Sano_Reddy, your comment:"on interest of white minorities whose excessive land grabbed by Mugabe?" is utterly absurd! FYI, Zimbabwe was the breadbasket of Southern Africa, until Mugabe became totally insane. The Commercial Farmers Union there was one of the most productive in the world, regarding crop yields! Zim used to export over 50% of their maize crop, because it was surplus to domestic requirements. The fact that most of these farmers were white is irrelevant. They did their job and they did it exceedingly well! Now the good farmers have been expelled, without conpensation, and farm production has fallen by about 90%. The population is starving! Mugabe has destroyed his own country, but he and his cronies are the only ones not suffering! BTW, many of the farms are now owned by the cronies, and are unproductive. Please think before making extremely ignorant comments.

Posted by matt_82 on (July 4, 2008, 12:46 GMT)

hahaha TheEnticer are you serious??? "Aus has a far worse track record of human rights than any other country" that is one of the most ridiculous things i've ever heard!!! Australia has an excellent record of human rights, as you said, google it!!!

Posted by Doomhammer on (July 4, 2008, 9:57 GMT)

I was wondering what qualifications one needed to be able to judge what is more and what is less evil. This is a joke, honestly who does this person think he is to be saying this or that is more evil or less evil. Sure apartheid was evil i fully agree with that and it ruined South Africa and only in the last +- 15 years has the rebuilding started. You know its funny that aparthied is brought up every time, i think alot of that has to do with it being the most recent evil government or regime or whatever you like to call it. Also the racist aspect of Apartheid im sure stands out in people minds. It makes me wonder when people are going to move on with there lives and try and go forward like all South Africans are now trying to do. No one talks of what the Australians did and still do to the aboriganees or the fact that the Americans still have reservations or the countless other bad things happening around the world like the ones mentioned in the article.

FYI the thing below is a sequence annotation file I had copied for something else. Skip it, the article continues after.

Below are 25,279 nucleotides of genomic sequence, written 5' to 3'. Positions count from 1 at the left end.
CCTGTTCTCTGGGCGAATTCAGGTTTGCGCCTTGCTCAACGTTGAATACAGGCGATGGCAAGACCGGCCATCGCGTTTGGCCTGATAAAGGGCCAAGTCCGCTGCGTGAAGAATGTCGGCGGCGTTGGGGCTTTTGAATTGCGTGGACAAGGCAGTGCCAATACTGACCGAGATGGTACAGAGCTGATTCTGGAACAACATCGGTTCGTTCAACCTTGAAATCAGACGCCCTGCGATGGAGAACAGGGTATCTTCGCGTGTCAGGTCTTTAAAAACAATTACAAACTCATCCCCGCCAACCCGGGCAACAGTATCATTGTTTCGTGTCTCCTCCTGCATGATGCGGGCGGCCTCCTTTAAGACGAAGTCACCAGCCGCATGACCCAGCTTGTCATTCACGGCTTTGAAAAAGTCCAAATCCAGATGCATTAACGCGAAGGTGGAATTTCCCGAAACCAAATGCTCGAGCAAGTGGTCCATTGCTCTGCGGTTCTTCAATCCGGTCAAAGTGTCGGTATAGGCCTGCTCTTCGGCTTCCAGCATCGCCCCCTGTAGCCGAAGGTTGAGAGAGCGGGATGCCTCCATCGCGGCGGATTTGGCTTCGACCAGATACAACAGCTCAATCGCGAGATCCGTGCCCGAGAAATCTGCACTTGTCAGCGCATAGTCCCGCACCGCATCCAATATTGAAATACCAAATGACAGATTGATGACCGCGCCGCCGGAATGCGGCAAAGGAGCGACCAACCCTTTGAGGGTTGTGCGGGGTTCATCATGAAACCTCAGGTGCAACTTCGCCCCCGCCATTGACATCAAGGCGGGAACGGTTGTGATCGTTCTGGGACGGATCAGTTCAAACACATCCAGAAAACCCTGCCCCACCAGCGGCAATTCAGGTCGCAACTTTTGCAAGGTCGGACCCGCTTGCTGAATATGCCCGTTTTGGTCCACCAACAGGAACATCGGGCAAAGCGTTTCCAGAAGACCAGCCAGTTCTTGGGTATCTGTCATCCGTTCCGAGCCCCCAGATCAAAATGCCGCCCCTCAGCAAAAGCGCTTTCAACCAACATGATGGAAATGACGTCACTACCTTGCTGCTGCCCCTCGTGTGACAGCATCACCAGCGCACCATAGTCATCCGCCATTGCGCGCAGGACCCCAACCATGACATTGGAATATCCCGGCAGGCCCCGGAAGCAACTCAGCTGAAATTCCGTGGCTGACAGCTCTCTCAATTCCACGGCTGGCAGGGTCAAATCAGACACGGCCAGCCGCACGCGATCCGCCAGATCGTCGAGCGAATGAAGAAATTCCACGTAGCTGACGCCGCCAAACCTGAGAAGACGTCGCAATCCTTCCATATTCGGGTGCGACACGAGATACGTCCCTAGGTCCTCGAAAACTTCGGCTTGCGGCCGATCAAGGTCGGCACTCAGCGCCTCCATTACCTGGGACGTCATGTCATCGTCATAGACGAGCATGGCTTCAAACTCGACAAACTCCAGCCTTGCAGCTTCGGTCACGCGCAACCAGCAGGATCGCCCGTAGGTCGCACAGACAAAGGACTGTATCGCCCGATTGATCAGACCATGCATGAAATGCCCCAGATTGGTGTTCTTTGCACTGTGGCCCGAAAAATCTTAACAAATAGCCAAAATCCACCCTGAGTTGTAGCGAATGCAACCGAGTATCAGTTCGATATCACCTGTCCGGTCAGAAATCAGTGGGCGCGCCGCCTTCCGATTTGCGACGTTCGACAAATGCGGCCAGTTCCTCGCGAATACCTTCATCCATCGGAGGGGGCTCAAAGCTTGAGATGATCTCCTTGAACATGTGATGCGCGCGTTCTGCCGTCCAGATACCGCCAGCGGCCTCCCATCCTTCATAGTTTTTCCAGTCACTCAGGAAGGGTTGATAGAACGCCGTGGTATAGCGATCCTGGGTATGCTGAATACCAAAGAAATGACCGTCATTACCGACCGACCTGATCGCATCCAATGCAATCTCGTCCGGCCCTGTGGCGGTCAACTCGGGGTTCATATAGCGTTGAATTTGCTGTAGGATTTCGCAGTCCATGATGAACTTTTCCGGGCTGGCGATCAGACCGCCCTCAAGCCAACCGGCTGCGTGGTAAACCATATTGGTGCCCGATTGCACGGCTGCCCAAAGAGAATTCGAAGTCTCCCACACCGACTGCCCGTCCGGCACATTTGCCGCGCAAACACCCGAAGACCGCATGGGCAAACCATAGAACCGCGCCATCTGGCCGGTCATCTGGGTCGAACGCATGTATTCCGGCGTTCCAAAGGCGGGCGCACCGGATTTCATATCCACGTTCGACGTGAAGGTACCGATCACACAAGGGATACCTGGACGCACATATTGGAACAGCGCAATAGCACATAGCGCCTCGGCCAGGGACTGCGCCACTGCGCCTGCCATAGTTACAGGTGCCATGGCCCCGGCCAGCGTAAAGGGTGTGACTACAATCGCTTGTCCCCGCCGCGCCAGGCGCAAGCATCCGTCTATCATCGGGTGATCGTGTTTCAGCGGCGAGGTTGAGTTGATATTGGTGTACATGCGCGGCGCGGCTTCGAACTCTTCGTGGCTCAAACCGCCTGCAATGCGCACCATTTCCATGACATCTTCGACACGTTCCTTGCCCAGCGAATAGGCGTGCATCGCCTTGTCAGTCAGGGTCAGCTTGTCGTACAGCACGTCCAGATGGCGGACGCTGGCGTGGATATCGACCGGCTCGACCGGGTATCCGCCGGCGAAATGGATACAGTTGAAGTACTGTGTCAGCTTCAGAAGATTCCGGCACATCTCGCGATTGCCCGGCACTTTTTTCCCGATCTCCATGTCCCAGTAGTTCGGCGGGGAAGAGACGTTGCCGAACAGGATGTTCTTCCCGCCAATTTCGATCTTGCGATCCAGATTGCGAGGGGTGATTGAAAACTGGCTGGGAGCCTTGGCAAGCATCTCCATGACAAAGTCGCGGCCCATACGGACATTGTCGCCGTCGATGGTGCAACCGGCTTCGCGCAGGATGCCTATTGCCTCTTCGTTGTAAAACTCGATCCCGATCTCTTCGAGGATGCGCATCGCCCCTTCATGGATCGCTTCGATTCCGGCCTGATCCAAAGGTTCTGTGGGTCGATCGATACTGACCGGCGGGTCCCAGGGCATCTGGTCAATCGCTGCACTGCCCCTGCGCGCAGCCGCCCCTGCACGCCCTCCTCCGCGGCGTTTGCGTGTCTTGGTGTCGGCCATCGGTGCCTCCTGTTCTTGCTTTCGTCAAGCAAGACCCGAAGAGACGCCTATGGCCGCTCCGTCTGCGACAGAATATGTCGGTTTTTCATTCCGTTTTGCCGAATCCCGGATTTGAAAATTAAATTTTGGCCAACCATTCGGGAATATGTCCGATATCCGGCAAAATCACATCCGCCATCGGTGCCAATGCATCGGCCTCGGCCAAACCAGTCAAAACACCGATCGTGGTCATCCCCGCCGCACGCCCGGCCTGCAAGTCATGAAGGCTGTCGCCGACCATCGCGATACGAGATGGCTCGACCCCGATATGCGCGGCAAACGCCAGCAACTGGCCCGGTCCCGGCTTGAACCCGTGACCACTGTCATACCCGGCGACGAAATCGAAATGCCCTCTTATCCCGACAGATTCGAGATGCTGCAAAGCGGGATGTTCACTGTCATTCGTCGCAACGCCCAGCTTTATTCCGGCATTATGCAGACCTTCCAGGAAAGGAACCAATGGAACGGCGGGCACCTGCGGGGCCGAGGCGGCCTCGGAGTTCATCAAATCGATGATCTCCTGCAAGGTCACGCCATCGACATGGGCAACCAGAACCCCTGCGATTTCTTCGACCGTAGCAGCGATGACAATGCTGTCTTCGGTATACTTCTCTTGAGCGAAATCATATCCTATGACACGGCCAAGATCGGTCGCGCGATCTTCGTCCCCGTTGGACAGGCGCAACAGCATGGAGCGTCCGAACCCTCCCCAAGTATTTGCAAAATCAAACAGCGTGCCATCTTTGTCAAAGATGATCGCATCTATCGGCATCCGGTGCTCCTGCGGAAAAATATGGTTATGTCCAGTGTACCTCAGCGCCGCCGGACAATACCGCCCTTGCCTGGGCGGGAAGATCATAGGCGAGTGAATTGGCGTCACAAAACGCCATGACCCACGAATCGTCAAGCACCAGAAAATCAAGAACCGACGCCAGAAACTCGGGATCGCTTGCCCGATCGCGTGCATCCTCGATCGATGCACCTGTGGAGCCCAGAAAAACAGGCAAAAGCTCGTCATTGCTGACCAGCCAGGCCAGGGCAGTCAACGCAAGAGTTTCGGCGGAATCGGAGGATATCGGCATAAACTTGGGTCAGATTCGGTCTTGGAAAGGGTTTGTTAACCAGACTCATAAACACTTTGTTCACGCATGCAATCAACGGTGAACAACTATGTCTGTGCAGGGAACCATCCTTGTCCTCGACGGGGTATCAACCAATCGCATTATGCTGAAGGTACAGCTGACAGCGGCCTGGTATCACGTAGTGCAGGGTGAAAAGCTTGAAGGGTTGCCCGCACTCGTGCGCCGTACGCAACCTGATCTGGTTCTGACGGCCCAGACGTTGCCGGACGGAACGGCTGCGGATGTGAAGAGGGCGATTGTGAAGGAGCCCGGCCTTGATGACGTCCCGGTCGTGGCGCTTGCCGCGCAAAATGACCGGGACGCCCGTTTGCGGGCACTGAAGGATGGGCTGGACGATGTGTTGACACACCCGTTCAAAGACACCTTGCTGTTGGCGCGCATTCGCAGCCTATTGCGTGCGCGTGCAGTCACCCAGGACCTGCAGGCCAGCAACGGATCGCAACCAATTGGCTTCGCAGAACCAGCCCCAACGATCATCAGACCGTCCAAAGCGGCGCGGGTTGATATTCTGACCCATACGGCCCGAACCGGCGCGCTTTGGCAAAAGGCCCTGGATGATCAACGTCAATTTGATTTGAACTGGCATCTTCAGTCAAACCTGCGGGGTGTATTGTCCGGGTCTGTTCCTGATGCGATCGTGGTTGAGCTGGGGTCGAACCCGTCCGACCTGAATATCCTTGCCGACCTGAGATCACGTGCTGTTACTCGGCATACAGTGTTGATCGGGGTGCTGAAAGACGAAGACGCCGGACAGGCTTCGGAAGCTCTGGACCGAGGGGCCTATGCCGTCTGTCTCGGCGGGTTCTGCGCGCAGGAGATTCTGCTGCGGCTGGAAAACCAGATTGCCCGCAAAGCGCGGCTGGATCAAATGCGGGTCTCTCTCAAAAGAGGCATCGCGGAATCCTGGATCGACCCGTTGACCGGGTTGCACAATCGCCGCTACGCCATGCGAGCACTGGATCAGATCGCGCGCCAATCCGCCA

Posted by sano_Reddy on (July 4, 2008, 8:25 GMT)

The point is: will it solve the political problem of Zimbabwe by banning them from sport event? it will demoralise the people even more.

can some one tell whats the solution to this problem? because west cant invest on war without future returns on it.

why western media is so busy in manufacturing consent on Zimbabwe issue leaving behind many worst problems in the world? on interest of white minorities whose excessive land grabbed by Mugabe?

Posted by TheEnticer on (July 4, 2008, 6:41 GMT)

Spot on Mukul, missed you in your absence. You have presented both sides without blaming anyone. You have exposed the hypocrisy in England's position and Australia tagging along. You have also exposed the First world sense of justice plaguing these countries. I dont agree with your conclusion though. I would care less about what happens in Zim or anywhere else for that matter, I want India to retain power and control even if it means ignoring phony pleas of justice from Eng and Aus. Aus has a far worse track record of human rights than any other country (google it ifyou dont believe me). Please dont let these snake oil salesmen pull a fast one on us, this is about cricket politics. If England was serious about Human rights, they would not participate in olympics and they would not attend it. So lets put this in perspective.

Posted by LTKirin on (July 4, 2008, 6:17 GMT)

Thanks Mukul for the enlightening article. Where morality matters conscience must come into front. If the "Independent Audit" indicates a prima facie case of fraud and/or corruption, then ZC must be sent a charge sheet first with a defined timeframe for responding. If ZC continue to ignore the charges, then tell ZC to put it right and aks them to that they are clean. It is perfectly alright for ICC to tell ZC, "Adios until such time".

Posted by Jim_Ribbans on (July 4, 2008, 3:17 GMT)

I don't really understand the quandry here. Zimbabwe's cricket authorities have, by independent audit, been found to be fiddling the books. Co-incedentally their cricket has gone to pot in same time frame. Forget the politics, the ZCU has been defrauding the ICC (and by extension the BCCI and India's fans) out of tens of millions of dollars.

That alone should be reason to suspend or ban them.

If you found an employee or business partner robbing you of cash wouldn't you get rid of them?

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Mukul KesavanClose
Mukul Kesavan teaches social history for a living and writes fiction when he can - he is the author of a novel, Looking Through Glass. He's keen on the game but in a non-playing way. With a top score of 14 in neighbourhood cricket and a lively distaste for fast bowling, his credentials for writing about the game are founded on a spectatorial axiom: distance brings perspective. Kesavan's book of cricket - Men in Whitewas published in 2007.